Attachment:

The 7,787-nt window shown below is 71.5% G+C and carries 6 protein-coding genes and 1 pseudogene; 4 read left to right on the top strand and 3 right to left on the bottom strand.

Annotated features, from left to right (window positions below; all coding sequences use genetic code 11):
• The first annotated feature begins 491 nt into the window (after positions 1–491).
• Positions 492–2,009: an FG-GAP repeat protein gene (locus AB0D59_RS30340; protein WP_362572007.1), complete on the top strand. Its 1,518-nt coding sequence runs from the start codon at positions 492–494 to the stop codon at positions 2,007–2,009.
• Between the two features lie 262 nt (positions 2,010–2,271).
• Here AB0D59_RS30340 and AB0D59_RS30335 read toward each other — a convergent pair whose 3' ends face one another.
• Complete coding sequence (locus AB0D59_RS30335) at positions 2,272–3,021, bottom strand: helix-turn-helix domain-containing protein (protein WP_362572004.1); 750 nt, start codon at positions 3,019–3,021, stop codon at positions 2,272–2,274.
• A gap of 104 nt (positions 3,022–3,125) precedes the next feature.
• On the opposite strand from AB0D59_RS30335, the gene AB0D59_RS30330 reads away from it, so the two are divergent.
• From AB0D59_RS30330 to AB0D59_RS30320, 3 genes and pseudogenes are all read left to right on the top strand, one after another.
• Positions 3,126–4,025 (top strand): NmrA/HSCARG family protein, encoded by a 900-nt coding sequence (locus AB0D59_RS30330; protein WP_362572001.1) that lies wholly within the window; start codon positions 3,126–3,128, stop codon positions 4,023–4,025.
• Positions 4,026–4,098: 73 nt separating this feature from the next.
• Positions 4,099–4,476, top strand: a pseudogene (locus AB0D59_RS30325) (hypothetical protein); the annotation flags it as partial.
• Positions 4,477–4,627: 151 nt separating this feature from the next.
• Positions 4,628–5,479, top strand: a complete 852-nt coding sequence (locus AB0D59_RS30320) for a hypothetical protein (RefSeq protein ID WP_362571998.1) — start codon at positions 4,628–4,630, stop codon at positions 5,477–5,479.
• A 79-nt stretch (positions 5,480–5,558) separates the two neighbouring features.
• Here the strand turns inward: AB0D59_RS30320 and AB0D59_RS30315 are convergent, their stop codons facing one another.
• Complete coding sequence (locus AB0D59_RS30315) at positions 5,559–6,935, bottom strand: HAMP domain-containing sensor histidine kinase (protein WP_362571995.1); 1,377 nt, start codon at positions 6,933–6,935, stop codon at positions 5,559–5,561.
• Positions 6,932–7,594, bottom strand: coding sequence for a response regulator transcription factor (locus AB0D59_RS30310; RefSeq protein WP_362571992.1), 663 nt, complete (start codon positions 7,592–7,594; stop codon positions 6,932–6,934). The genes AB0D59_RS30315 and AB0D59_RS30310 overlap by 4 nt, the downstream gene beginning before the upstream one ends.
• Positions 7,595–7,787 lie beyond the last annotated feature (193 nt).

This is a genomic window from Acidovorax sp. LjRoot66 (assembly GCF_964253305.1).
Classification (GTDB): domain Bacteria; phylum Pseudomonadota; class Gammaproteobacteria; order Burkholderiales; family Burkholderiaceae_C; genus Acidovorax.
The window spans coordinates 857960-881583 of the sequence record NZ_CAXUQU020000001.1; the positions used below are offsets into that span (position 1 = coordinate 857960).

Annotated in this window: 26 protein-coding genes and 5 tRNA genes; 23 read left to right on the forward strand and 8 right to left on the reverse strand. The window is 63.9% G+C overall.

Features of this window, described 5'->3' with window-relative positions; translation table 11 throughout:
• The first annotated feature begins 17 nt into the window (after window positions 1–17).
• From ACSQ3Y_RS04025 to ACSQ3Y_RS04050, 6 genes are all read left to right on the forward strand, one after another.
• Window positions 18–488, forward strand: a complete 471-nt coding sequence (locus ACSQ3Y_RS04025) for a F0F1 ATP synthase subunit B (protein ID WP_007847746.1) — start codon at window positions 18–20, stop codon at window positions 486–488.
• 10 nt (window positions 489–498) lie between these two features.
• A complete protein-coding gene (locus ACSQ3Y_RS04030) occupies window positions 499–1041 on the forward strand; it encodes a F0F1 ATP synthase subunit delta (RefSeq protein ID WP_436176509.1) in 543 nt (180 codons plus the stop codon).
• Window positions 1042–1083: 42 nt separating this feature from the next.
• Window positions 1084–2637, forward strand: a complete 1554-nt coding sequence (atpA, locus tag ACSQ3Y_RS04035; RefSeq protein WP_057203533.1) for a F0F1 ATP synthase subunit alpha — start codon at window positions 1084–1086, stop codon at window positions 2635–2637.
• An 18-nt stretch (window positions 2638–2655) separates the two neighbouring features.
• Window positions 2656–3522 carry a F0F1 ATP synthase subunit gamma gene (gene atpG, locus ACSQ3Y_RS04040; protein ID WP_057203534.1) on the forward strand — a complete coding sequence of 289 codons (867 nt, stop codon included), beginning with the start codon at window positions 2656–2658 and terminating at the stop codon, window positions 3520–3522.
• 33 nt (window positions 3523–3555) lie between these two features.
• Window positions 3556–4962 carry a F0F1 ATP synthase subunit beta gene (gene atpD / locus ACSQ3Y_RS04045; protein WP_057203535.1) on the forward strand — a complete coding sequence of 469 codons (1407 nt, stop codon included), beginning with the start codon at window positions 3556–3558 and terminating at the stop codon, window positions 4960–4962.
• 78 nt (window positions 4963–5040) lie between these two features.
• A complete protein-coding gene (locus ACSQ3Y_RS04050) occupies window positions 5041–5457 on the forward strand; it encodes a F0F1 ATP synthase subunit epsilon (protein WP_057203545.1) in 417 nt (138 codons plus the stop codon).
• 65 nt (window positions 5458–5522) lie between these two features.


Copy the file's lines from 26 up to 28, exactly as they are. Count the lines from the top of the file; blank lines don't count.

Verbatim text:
• The first annotated feature begins 17 nt into the window (after window positions 1–17).
• From ACSQ3Y_RS04025 to ACSQ3Y_RS04050, 6 genes are all read left to right on the forward strand, one after another.
• Window positions 18–488, forward strand: a complete 471-nt coding sequence (locus ACSQ3Y_RS04025) for a F0F1 ATP synthase subunit B (protein ID WP_007847746.1) — start codon at window positions 18–20, stop codon at window positions 486–488.